Ferenc Snétberger guitar
András Keller, Zsófia Környei violin
Gábor Homoki viola
László Fenyő violoncello
Gyula Lázár double bass
Concert recording, December 2018
Liszt Academy, Grand Hall, Budapest
Engineers: Stefano Amerio and Gergely Lakatos
Cover photo: Atilla Kleb
Produced by Manfred Eicher
Release date: February 12, 2021
After making his ECM debut with the live recording In Concert and the jazzier follow-up Titok, guitarist Ferenc Snétberger returns to the label with Hallgató. Recorded live in December of 2018, it positions his strings amid those of the Keller Quartett and Gyula Lázár on double bass. The focus this time is on Snétberger as a composer, with three of his works standing as pillars of the program. His Concerto for Guitar and Orchestra (1994/95; arr. 2008) spans three substantial movements. Subtitled “In Memory of My People” and written for the 50th anniversary of the end of the Holocaust, it balances precise notation with liberating cadenzas. “Hallgató” (a somewhat ambiguous word meaning “listener”) sets the scene with guitar alone before the quintet’s entrance, feeling out the landscape upon which we are about to walk with these fine musicians as our guides. “Emlékek” (memories) is our first waystation. Romantic yet devoid of excess, its nourishment fortifies us for the fancier footwork of “Tánc” (dance), in which the catharsis we have been seeking is realized, reminding us of what vibrancy feels like. Snétberger’s Rhapsody No. 1 for Guitar and Orchestra (2005; arr. 2008) is equally dynamic, if less angular. Like a figure sashaying between historical buildings, it navigates city streets with the nostalgia of experience on its shoulders. In the journey between them, we come across Your Smile for solo guitar, a timely song without words.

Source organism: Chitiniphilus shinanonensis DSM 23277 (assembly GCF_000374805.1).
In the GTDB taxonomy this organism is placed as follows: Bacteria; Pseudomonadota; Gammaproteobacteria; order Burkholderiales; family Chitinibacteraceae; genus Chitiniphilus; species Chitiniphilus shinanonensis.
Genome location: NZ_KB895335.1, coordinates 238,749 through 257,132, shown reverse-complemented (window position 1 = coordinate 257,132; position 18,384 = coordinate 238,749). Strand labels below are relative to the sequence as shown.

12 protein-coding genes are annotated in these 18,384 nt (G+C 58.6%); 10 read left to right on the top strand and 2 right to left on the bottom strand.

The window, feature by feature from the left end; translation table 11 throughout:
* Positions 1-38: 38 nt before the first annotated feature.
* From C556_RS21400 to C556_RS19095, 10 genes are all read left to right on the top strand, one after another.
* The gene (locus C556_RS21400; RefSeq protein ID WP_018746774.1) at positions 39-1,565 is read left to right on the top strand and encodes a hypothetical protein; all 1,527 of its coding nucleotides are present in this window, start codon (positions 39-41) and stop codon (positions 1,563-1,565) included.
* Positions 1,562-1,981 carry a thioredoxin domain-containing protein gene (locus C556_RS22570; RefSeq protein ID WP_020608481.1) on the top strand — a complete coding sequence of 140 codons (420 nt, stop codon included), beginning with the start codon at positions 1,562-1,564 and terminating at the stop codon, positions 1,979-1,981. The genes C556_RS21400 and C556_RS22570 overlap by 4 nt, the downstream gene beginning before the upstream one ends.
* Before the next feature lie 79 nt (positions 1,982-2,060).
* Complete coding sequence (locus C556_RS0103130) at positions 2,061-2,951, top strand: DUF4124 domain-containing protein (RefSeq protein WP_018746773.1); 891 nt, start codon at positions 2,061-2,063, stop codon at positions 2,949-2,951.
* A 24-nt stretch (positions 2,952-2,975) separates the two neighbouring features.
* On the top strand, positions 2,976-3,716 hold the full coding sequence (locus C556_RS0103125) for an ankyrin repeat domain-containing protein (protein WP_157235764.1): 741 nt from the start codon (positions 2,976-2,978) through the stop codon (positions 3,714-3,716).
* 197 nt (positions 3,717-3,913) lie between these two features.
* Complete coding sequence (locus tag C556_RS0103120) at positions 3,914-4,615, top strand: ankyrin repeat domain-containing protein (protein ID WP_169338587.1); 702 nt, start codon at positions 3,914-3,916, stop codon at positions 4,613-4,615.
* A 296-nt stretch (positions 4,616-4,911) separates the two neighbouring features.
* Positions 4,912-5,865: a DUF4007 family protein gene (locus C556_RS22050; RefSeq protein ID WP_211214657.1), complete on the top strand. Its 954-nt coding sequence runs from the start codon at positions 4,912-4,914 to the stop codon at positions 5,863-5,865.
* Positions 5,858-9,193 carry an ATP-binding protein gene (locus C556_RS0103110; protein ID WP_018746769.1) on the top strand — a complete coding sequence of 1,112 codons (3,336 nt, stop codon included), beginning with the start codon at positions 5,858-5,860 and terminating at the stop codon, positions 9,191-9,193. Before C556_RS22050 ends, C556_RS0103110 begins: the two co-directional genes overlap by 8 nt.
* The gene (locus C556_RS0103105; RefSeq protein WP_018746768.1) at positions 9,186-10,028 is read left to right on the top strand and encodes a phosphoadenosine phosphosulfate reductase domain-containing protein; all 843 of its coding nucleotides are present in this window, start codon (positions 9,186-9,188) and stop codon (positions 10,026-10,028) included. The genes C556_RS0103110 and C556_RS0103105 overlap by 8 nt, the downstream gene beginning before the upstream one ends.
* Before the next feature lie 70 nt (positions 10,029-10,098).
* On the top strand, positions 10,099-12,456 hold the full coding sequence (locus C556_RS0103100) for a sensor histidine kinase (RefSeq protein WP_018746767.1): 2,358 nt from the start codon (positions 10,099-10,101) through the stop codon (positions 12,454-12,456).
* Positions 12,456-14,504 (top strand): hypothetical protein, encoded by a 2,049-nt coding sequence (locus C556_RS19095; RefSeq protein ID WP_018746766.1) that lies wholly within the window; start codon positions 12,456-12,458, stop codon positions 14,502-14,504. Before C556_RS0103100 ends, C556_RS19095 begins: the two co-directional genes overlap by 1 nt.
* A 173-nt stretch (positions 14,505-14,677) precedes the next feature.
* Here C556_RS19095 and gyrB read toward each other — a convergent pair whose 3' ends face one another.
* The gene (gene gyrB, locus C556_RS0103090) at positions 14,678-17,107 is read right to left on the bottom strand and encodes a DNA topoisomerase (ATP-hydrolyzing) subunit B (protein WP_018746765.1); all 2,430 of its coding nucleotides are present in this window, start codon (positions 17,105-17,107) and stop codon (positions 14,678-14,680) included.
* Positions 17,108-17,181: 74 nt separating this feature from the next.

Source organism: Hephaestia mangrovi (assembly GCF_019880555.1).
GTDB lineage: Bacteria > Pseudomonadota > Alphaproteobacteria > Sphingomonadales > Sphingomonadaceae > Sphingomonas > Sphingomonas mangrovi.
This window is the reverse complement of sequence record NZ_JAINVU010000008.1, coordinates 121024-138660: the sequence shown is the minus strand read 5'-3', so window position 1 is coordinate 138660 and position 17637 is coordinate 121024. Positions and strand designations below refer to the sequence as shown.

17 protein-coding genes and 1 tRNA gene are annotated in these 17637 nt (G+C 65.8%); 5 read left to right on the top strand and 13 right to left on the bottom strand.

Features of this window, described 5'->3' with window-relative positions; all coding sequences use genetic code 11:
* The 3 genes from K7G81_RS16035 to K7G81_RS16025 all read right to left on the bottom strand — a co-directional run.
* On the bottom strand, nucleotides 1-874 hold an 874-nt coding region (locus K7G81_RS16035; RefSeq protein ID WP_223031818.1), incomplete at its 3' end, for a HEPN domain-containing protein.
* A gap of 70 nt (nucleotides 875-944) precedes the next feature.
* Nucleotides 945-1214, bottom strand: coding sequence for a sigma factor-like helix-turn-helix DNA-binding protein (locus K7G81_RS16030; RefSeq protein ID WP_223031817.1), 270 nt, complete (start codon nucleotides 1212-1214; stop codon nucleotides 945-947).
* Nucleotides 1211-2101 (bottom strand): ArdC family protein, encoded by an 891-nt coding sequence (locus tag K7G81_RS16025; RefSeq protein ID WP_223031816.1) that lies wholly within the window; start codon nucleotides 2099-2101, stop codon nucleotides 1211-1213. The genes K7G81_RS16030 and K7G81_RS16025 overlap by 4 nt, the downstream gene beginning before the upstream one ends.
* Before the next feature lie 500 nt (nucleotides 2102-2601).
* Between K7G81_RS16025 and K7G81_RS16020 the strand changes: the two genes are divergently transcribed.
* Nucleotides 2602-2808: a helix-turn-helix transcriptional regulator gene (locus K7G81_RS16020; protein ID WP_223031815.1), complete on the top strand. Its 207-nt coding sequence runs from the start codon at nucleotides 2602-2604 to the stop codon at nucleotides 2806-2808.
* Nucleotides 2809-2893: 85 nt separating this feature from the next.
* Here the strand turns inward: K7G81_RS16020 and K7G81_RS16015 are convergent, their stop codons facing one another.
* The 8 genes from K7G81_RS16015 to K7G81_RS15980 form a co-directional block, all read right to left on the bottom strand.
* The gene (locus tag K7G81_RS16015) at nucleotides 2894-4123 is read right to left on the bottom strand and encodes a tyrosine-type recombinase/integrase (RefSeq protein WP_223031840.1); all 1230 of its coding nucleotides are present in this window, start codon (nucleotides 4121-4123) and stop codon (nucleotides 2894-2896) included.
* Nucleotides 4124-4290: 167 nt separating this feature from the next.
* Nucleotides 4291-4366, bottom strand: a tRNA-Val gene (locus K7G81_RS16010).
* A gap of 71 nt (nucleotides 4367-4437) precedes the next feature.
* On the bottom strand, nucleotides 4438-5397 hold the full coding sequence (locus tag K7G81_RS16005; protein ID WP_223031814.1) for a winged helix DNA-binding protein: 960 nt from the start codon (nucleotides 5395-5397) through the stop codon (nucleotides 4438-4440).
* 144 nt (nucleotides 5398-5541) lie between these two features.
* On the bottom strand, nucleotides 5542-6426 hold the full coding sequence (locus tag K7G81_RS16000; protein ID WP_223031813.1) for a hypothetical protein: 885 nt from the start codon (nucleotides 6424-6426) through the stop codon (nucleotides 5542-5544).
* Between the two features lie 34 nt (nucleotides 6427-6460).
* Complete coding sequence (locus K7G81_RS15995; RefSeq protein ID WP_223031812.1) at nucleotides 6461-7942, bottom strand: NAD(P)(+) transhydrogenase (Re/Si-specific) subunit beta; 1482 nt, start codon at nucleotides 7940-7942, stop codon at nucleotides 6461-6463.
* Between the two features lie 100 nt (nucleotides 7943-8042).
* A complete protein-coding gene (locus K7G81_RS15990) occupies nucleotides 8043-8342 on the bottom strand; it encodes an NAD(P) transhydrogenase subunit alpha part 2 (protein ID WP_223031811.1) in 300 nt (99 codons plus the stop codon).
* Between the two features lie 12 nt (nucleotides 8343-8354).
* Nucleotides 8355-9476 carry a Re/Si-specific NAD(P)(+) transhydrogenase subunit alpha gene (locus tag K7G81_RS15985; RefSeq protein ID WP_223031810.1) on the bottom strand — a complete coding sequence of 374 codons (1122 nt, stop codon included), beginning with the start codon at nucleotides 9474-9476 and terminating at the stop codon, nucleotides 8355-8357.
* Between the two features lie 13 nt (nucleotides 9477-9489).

Works from other composers fill in the gaps with vital organs. Two songs from John Dowland (1563-1626) are the subject of astonishing arrangements by David Warin Solomons. “I saw my lady weep” and “Flow, my tears,” both from 1600, show the undying spirit of this music, the guitar adding a lute-like touch to the backdrop while strings weave their tapestry in its light. The latter tune, a duet for guitar and cello, speaks in an unmistakable nocturnal tongue. The program takes its deepest breaths in the String Quartet No. 8 in C minor of Dmitri Shostakovich (1906-1975). Written in 1960 for victims of fascism and war, its opening and closing Largos are played crosswise, lending a graceful urgency to their differences. The second movement, by contrast, is delicate without pulling the punches of its traumatic reveals, while the Allegretto dazzles with its rougher qualities. The Adagio for Strings by Samuel Barber (1910-1981), taken from the String Quartet, op. 11, of 1936, is also included, rendered with a vocal quality I’ve rarely heard.
All told, this is a superb program from world-class artists. More than the performances, however, Snétberger’s writing scintillates. Such cinema requires no camera and only the heart as a projection screen. What begins with a yearning for peace opens into dance-like wonder, but only briefly before lowering the head in slumber to chase resolutions behind closed eyes. Because, in the end, memories may be nothing more than dreams we haven’t yet forgotten.